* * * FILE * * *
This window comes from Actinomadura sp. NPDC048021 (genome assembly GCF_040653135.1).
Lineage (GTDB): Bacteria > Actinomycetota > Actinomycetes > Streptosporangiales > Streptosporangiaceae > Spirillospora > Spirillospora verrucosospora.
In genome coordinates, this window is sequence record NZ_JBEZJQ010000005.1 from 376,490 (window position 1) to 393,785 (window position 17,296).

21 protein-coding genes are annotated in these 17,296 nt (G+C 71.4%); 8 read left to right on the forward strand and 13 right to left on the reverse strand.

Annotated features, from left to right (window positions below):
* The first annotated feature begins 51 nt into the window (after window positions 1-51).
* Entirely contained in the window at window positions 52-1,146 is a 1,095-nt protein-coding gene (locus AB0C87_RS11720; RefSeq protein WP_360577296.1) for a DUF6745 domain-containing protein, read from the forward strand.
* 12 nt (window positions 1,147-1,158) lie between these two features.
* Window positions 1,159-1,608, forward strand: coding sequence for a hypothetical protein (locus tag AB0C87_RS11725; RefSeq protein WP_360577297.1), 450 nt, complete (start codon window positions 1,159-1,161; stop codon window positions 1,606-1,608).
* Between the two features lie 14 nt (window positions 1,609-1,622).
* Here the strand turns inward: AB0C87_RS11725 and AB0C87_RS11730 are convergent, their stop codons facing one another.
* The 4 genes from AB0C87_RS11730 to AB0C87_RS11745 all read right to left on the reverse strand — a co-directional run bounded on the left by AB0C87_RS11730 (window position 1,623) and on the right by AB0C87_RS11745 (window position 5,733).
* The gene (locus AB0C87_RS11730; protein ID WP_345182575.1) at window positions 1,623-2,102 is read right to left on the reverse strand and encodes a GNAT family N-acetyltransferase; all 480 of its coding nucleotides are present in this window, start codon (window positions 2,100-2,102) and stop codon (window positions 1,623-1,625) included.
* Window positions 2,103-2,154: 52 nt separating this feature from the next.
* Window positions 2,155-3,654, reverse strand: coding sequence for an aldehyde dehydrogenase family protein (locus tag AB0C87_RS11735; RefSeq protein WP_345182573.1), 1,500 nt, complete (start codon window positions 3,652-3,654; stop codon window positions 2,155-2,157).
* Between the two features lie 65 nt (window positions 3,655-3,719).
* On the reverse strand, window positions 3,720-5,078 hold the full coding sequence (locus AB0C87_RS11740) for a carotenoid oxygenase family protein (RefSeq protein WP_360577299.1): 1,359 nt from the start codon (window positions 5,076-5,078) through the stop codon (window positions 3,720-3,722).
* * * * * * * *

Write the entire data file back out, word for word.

This window comes from Actinomadura sp. NPDC048021 (genome assembly GCF_040653135.1).
Lineage (GTDB): Bacteria > Actinomycetota > Actinomycetes > Streptosporangiales > Streptosporangiaceae > Spirillospora > Spirillospora verrucosospora.
In genome coordinates, this window is sequence record NZ_JBEZJQ010000005.1 from 376,490 (window position 1) to 393,785 (window position 17,296).

21 protein-coding genes are annotated in these 17,296 nt (G+C 71.4%); 8 read left to right on the forward strand and 13 right to left on the reverse strand.

Annotated features, from left to right (window positions below):
* The first annotated feature begins 51 nt into the window (after window positions 1-51).
* Entirely contained in the window at window positions 52-1,146 is a 1,095-nt protein-coding gene (locus AB0C87_RS11720; RefSeq protein WP_360577296.1) for a DUF6745 domain-containing protein, read from the forward strand.
* 12 nt (window positions 1,147-1,158) lie between these two features.
* Window positions 1,159-1,608, forward strand: coding sequence for a hypothetical protein (locus tag AB0C87_RS11725; RefSeq protein WP_360577297.1), 450 nt, complete (start codon window positions 1,159-1,161; stop codon window positions 1,606-1,608).
* Between the two features lie 14 nt (window positions 1,609-1,622).
* Here the strand turns inward: AB0C87_RS11725 and AB0C87_RS11730 are convergent, their stop codons facing one another.
* The 4 genes from AB0C87_RS11730 to AB0C87_RS11745 all read right to left on the reverse strand — a co-directional run bounded on the left by AB0C87_RS11730 (window position 1,623) and on the right by AB0C87_RS11745 (window position 5,733).
* The gene (locus AB0C87_RS11730; protein ID WP_345182575.1) at window positions 1,623-2,102 is read right to left on the reverse strand and encodes a GNAT family N-acetyltransferase; all 480 of its coding nucleotides are present in this window, start codon (window positions 2,100-2,102) and stop codon (window positions 1,623-1,625) included.
* Window positions 2,103-2,154: 52 nt separating this feature from the next.
* Window positions 2,155-3,654, reverse strand: coding sequence for an aldehyde dehydrogenase family protein (locus tag AB0C87_RS11735; RefSeq protein WP_345182573.1), 1,500 nt, complete (start codon window positions 3,652-3,654; stop codon window positions 2,155-2,157).
* Between the two features lie 65 nt (window positions 3,655-3,719).
* On the reverse strand, window positions 3,720-5,078 hold the full coding sequence (locus AB0C87_RS11740) for a carotenoid oxygenase family protein (RefSeq protein WP_360577299.1): 1,359 nt from the start codon (window positions 5,076-5,078) through the stop codon (window positions 3,720-3,722).